New industries were emerging in Virginia’s cities. Richmond, Norfolk, Petersburg, Fredericksburg, Lynchburg, and Wheeling seemed poised for further growth. By the late 1850s, Virginia could claim 4,841 manufacturing establishments, making it fifth among the states in this category––though far behind the more industrial North. The state’s commerce lagged behind that of the northern ports.
The Rise of Commerce and Industry
Canals and railroads connected farmers, rural flour mills, iron furnaces, and coal mines to eastern production centers and international markets. Richmond’s merchants exported tobacco; its flour-milling firms dominated trade with South America; and the Tredegar ironworks produced railroad iron and ordnance for a national market.
The James River and Kanawha Canal
Conceived by George Washington, the canal eventually stretched 197 miles westward to the town of Buchanan. It was the first major transportation artery for industry and carried water to power mills. Canal boats carried grain, hides, tobacco, wood, iron, and coal from the interior to Richmond where finished goods could be shipped worldwide. Only at mid-century was it eclipsed by the railroads.
Advent of the Railroads
Beginning in the 1830s, the new technology of wood-burning locomotives and iron rails stimulated cities along Virginia’s fall line to build railroad connections to the interior, across difficult terrain. These lines transported farm products and natural resources to ports along the fall line. Local stockholders constructed competing rail lines, but it was not until after the Civil War that these small companies were united into profitable long-distance networks.
Industrial and Commercial Opportunity in Richmond
A French visitor in 1837 observed that Richmond “aspires to be a metropolis . . . by the great works which it is executing . . . canals, railroads, water-works, huge mills, workshops, for which the fall in the river affords an almost unlimited motive power.” The agrarian lifestyle, however, was so fundamental in the region that many from old Virginia families preferred to relocate rather than change vocation.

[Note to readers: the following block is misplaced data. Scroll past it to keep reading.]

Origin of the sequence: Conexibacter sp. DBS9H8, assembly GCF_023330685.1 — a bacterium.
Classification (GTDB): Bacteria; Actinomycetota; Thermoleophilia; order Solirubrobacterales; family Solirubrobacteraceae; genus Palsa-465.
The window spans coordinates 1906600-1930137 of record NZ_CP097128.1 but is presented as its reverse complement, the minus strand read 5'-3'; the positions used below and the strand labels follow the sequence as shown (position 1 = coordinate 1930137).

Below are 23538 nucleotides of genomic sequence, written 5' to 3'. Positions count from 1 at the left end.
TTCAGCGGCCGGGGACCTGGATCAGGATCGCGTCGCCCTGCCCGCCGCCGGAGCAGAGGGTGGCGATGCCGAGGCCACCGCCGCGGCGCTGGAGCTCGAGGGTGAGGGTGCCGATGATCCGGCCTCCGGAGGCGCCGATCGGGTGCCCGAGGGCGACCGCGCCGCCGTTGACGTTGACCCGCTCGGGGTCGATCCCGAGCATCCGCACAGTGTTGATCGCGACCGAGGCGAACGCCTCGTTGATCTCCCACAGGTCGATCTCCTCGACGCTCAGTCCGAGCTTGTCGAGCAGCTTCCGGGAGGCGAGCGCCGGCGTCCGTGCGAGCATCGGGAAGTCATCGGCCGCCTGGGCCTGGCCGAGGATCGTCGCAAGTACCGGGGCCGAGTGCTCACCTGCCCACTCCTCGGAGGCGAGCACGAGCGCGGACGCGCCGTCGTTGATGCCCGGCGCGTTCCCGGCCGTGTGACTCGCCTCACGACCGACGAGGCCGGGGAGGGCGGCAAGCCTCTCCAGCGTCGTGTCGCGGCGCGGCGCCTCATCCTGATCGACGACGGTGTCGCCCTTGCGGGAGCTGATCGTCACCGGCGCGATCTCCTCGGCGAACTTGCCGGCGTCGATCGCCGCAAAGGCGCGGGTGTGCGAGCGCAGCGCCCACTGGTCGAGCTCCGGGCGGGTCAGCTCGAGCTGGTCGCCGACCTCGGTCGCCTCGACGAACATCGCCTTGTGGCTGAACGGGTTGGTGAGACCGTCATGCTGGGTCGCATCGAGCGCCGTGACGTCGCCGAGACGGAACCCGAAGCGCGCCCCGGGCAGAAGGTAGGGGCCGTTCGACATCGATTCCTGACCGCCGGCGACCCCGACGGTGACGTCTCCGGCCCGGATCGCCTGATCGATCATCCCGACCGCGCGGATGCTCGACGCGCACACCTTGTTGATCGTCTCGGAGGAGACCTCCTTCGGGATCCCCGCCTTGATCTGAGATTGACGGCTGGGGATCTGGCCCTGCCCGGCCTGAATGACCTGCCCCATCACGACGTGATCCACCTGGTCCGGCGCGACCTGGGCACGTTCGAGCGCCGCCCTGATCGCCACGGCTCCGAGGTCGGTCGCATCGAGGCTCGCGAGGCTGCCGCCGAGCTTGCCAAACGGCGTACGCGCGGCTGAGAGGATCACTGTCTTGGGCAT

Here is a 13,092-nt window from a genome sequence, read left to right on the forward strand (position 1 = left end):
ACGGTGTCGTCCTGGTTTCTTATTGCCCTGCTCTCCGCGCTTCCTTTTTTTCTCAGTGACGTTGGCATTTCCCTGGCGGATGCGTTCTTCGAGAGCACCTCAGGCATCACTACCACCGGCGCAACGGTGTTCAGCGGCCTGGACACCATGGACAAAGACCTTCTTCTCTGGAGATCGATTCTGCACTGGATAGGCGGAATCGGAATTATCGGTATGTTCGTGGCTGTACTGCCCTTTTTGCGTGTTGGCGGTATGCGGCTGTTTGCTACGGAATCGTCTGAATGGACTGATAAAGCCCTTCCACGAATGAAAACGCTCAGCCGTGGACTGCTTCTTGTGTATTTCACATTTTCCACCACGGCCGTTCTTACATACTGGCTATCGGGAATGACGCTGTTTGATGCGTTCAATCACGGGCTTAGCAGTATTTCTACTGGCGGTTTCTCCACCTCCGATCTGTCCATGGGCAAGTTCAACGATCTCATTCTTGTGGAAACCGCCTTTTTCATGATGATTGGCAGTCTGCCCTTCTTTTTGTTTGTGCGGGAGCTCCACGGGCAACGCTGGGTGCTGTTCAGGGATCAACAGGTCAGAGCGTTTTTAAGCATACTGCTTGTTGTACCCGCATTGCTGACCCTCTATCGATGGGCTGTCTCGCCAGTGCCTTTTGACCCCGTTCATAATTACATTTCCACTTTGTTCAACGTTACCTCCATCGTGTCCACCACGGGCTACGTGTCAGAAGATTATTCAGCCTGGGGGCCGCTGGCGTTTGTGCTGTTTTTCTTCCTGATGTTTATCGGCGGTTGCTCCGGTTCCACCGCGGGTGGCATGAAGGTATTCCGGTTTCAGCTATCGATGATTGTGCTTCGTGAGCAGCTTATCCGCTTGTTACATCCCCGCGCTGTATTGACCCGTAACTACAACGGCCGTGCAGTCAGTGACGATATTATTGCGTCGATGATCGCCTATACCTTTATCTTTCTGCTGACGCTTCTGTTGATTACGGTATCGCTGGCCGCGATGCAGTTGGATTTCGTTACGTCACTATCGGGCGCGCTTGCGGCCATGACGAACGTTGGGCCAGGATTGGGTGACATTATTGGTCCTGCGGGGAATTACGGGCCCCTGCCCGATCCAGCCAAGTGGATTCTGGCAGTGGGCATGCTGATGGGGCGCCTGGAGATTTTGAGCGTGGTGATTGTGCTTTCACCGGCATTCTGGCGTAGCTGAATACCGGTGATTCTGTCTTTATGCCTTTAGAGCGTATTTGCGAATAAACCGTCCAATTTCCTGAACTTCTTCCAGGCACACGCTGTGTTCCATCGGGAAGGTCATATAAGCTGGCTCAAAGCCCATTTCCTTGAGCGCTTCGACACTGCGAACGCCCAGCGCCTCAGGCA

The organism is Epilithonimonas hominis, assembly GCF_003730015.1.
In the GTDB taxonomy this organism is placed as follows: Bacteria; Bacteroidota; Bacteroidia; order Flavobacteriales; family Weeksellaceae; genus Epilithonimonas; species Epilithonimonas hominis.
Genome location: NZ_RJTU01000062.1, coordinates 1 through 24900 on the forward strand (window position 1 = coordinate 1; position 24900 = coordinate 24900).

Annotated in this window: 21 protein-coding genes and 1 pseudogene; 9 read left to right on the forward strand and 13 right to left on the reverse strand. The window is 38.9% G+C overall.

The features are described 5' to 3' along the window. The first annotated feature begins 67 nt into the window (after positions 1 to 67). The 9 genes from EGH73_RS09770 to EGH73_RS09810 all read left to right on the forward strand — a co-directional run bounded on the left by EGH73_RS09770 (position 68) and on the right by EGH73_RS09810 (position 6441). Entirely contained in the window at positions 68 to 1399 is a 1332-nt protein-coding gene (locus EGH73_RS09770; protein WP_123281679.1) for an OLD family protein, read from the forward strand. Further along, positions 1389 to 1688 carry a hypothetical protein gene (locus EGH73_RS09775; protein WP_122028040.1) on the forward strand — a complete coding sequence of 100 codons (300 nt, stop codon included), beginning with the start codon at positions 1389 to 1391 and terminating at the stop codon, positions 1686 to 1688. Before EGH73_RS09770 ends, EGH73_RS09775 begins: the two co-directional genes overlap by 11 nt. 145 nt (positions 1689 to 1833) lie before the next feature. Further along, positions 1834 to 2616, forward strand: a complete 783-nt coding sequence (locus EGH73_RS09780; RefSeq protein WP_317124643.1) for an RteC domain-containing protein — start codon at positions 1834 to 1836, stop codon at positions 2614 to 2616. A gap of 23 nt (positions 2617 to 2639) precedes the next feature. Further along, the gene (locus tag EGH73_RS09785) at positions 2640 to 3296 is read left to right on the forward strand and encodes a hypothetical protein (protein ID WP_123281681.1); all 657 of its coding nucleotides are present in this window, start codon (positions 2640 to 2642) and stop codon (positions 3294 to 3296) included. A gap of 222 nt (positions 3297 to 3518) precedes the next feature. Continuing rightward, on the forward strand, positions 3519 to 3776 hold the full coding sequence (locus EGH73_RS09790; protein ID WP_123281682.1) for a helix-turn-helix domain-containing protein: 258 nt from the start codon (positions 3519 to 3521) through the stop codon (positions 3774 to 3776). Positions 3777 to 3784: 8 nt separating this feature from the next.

The World’s Largest Tobacco Production Center
In 1730, a “Warehouse Act” designated the falls of the James River a center of tobacco trade. A century later, tobacco remained the staple crop, and the reach of canals and railroads encouraged its production in the Piedmont and its export beyond England to Europe and Australia. By the 1840s, with fifty tobacco factories, Richmond had become the world’s largest tobacco production center.
The Largest Flour Mills in the World
After tobacco production, flour milling was Richmond’s earliest and largest industry. Richmond flour brands were known internationally for not spoiling and were particularly popular in Brazil, Australia, Europe, and in California, where 300,000 barrels were shipped in 1853. Wheat arrived by railroad, canal boat, and ship. Vessels carrying flour to South America returned with coffee and spices, making Richmond the country’s leading coffee market in 1860.
The Gallego Mills
The Gallego Mills gained international reputation for their superior flour. About 1798, Joseph Gallego (1758–1818) established the mills. In 1834, his successors built a mill complex at the James River Canal’s turning basin that used basin water for power. By 1849, a nine-story mill was in operation with thirty-one pairs of grinding stones and six water wheels. In 1860, a twelve-story mill was built—the largest in the world. All burned in the 1865 evacuation fire.
Tredegar Iron Works
An iron industry developed in Virginia with the advent of the railroad and the demand for locomotive engines, tenders, railroad cars, and track. Workers were brought to Richmond in 1837 from the famous iron works at Tredegar, Wales, to take advantage of the boom, a water source, and active coalfields. By 1860, this twenty-two-acre operation made Richmond the third largest iron manufacturer in the nation.
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